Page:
A violent student, but that's about all we know

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Crime at schools located outside of Fort Collins are indicated on the Larimer County Sheriff Office’s online crime mapping tool at Raidsonline.com. The interactive map is a no-cost service provided by Bair Analytics based in Highlands Ranch. Bair collects the data from Larimer County and turns the department’s calls for service into pinpoints on a map.

Like the Fort Collins Police Service’s MyNeighborhoodUpdate.net online crime map, the Raidsonline.com crime map does not show precise addresses “to protect victim privacy.”

A March 11, 2013 assault — a potential violent crime — that occurred at 10:53 a.m. is mapped about 1/3 mile north of Cache la Poudre Elementary along Orchard Drive and labeled: “Assault – Other”. Raidsonline.com describes the Assault – Other label as “the act of causing or attempting to cause bodily harm upon another individual.” The address of the assault is listed as 35XX W. County Road 54G in LaPorte.

Cache La Poudre Elementary and Cache La Poudre Middle School share a campus in the 3500-block of W. County Road 54G. A mobile home park to the east is also in the 3500-block.

Through Colorado Open Records Act requests, North Forty News in November began asking the Larimer County Sheriff’s Office for a list of the agency’s logged calls for service to the two schools between Jan. 1 and Nov. 21, 2013. At no time did the North Forty News ask for the identity of those involved in incidences or crimes.

The two lists — one for each school — contained 256 calls, with the majority (196) being routine patrols known as community policing or directed patrol. The lists also contained incidents serious enough to require reports — two assaults, four thefts and five harassment reports. The two lists also contained five calls to the schools that were redacted (blacked out) so that the calls for service information — call number, case number, dispatch date, call type, location and responding unit ID — could not be read.

In follow-up requests for unredacted calls for service lists, LCSO Records Manager Lorraine Spindler replied in writing on Dec. 2 that “records released from our office must be redacted appropriately under Colorado Revised Statutes.”

North Forty News then followed up with CORA requests asking what public interest would be compromised by release of the information. Later that week the sheriff’s office released the unredacted calls for service to the CLP schools, noting that the information had already been listed in the online LCSO incident blotter updated daily at larimersheriff.org.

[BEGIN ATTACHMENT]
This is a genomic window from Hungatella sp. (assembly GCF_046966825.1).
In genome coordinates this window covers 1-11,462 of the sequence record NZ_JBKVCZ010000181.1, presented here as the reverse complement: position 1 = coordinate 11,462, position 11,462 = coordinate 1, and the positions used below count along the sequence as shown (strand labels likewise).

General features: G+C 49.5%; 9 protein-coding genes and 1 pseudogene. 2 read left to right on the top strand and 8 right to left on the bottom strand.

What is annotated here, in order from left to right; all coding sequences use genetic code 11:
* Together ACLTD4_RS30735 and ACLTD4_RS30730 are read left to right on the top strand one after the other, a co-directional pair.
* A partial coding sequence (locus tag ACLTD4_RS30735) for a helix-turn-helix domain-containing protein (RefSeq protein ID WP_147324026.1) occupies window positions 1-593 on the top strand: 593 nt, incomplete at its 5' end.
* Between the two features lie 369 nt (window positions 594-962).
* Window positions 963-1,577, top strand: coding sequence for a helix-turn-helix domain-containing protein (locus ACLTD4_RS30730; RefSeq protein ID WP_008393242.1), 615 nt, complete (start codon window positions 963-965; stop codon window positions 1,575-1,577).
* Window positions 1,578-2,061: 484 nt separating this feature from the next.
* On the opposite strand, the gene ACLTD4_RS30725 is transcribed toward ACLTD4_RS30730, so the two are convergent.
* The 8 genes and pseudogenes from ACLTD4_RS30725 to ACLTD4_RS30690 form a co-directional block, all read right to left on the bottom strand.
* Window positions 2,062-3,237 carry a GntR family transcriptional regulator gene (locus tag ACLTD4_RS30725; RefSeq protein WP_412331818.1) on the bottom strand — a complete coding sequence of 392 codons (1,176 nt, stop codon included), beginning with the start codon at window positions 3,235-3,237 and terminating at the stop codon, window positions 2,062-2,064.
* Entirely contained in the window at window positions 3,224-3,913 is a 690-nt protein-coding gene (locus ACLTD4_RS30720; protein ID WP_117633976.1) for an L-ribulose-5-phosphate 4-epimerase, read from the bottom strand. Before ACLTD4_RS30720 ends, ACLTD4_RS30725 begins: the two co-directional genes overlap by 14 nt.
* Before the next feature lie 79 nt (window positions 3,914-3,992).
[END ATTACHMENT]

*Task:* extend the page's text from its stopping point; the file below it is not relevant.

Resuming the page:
The redacted items were labeled “Juvenile Problem,” and were incidents that deputies did not file written reports on.

Staff at CLP Elementary in LaPorte called 911 for a violent student or students at the school on at least two occasions in 2013 and once in 2014. On Nov. 13, 2013, LCSO deputies responded to a student who was acting violently and throwing school property. The student was isolated in a classroom until deputies could arrive. Prior to that, deputies were called during school hours to deal with a student next to or in traffic on County Road 54G, the thoroughfare that runs in front of the school.

On Jan. 15 CLP staff called Larimer County dispatch for assistance with a violent 11-year-old student who was being restrained on a school bus in front of the school. An ambulance was also called, and an LCSO deputy reported to LCSO dispatchers that he had “an 11-year-old in handcuffs.”

No LCSO reports were issued for these three incidents involving the violent student behavior, although each incident was listed for one week as a “Juvenile Problem” in the LCSO’s online incident blotter after which a parent or citizen would need to do a CORA request to get the list of calls.

Attempts by the North Forty News to get 911 calls made by CLP elementary school staff for several incidents were also thwarted. On Dec. 18, the North Forty News requested tapes of three 911 calls placed in 2013 but the request was denied by Spindler, who said in a letter to the North Forty News that releasing the 911 calls “is contrary to the public interest as it would constitute an unwarranted invasion of personal privacy.”  

Subsequent CORA records requests to LCSO for 13 other reported incidents at the CLP schools — assaults, harassments and thefts — resulted in little information.

Spindler would not release eight of the 13 reports requested because they either involved a juvenile or constituted an “unwarranted invasion of personal privacy.”

Spindler cited state statutes in not releasing information on a minor. She forwarded guidelines the department follows, which is that an exception applies when the juvenile “is adjudicated a juvenile delinquent or is subject to a revocation of probation for committing the crime of possession of a handgun by a juvenile or for committing an act that would constitute a class 1, 2, 3, or 4 felony or would constitute any crime that involves the use or possession of a weapon if such act were committed by an adult.”

Spindler said it would take a court order to release the reports the North Forty News requested. The five reports that were released detailed a stolen iPod, a family dispute, a stolen bike and a report of graffiti at the schools.

Stories in this School Safety Special Report:

Are our schools safe? Parents left out in the cold when it comes to getting details

What public records reveal about a weapon incident at Poudre High School

A violent student, but that’s about all we know